The day before the election, Deborah Lipstadt, a professor of Holocaust Studies at Emory University posted to Facebook: “Any Jew who votes for Donald Trump should do so in the full knowledge that they are supporting the most virulent public expression of antisemitism in the United States in many years. Period.”

Howard Schnitz, 59, from Columbus, Ohio said the noise around Trump did not dissuade him, a longtime Republican, from voting for him.

“I think people are overreacting. In the end he will prove to be a decent human being, a very bright businessman in the White House, who will surround himself with the best possible advice,” said Schnitz, who runs a bookkeeping business. His main motivation in voting for Trump, he said, was to help ensure a conservative Supreme Court.

Jonathan Sarna at Brandeis University, his undergraduate alma mater and where he has taught for more than 25 years, May 10, 2016 (Uriel Heilman/via JTA)

Jonathan Sarna, a professor of American Jewish history at Brandeis University noted Jewish Republicans were heavily represented in the “Never Trump” camp and he wonders where they will align themselves in the months ahead.

Meanwhile, he said, even though many in the Jewish community were unhappy that American billionaire Sheldon Adelson was supporting Trump, some in communal leadership positions will now be relieved he will have the new president’s ear.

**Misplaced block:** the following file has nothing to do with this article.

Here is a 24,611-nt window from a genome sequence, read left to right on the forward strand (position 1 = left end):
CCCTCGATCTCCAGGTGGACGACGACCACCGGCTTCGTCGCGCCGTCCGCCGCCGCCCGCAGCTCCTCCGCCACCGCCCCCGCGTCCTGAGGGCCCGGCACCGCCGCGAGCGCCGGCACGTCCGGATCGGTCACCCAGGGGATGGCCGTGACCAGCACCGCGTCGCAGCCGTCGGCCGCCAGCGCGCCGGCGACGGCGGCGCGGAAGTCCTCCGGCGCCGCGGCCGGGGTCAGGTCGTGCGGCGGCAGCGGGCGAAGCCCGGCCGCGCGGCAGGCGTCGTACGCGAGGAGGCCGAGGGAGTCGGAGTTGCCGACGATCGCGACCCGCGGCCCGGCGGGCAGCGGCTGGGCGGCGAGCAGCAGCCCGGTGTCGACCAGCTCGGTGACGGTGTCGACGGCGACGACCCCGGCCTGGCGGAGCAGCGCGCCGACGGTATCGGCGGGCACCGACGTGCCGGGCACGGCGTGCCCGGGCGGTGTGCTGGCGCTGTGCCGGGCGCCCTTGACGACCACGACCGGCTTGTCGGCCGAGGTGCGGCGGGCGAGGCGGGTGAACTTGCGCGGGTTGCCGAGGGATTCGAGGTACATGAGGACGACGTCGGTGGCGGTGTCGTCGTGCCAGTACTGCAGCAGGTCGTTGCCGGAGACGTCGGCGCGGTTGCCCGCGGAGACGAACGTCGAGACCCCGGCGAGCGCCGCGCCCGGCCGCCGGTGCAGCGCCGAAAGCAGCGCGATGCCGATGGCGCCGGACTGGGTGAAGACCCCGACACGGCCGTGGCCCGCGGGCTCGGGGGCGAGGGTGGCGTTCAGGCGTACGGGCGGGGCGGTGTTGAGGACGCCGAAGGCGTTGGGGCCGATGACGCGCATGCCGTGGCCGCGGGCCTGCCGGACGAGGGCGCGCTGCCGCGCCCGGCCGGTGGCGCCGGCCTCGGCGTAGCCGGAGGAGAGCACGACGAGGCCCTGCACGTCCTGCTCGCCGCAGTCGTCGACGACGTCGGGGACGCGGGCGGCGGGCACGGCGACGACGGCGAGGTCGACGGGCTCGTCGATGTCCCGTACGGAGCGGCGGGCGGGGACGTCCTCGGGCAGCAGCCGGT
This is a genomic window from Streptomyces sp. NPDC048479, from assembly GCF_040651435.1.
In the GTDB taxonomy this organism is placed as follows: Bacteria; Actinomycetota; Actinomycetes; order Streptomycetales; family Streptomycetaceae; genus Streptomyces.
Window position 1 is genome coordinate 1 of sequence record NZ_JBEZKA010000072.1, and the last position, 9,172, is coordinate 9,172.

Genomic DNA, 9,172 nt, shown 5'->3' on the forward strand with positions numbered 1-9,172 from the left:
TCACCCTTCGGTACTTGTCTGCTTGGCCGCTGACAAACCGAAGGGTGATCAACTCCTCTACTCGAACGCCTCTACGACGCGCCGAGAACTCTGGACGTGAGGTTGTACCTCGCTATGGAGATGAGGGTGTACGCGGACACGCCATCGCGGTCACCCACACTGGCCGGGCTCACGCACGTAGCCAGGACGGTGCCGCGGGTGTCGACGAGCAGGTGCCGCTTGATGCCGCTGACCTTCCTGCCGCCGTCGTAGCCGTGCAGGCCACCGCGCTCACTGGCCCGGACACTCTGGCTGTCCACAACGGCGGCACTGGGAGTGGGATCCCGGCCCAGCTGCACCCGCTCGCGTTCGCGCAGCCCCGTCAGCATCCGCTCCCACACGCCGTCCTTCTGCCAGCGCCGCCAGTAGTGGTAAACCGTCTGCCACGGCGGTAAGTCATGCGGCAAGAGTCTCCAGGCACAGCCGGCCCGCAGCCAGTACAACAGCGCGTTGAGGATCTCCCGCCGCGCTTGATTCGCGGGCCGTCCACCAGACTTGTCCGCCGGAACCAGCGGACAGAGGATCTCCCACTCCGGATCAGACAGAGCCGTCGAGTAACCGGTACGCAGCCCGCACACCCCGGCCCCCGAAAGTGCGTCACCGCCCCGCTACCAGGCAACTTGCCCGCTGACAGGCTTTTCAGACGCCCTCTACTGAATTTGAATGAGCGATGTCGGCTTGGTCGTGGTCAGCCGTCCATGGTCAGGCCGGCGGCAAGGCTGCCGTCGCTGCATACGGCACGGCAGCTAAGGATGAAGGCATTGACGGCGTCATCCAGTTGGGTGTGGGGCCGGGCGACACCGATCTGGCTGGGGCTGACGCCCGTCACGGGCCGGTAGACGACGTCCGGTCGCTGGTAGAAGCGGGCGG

But the uneasiness lingers, Sarna said.

“Many of us are deeply worried that the forces of darkness — the alt-right, the KKK, and David Duke — have been unleashed. And the question is will they become an important factor on the ground on advancing new presidential policies and will some even move into government?” Sarna asked.

“Will Trump desert some of the extremist forces who put him into power or feel beholden to them? That is one of the great questions and we will only find out as time moves on,” he said.

US Jews contribute half of all donations to the Democratic Party

A new study argues that the large majority of American Jews have a deep-seated notion that being Jewish is inextricably bound to being liberal.

That idea took hold after the large waves of Jewish immigration to the US in the late 19th century, according to the study’s author, American history professor Gil Troy.

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American Jewish liberalism and association with the Democratic party is showing no signs of abatement, despite many predictions to the contrary since Ronald Reagan’s presidency, according to Troy’s research, which is being published by the Ruderman Program for American Jewish Studies at the University of Haifa, As to the origin of Jewish liberalism in the US, Troy says the phenomenon stems from the immigration of eastern European Jews who emigrated to the US with “socialist idealism and labor unionist values.”
In particular, Troy notes that president Franklin Roosevelt, author of the New Deal program of social initiatives and policies, became a hero for American Jews who benefited from these measures and drew them even further toward the Democratic Party.

“Liberalism worked for Jews in the US. It gave them extraordinary opportunities and allowed them to enjoy political freedom,” Troy told The Jerusalem Post.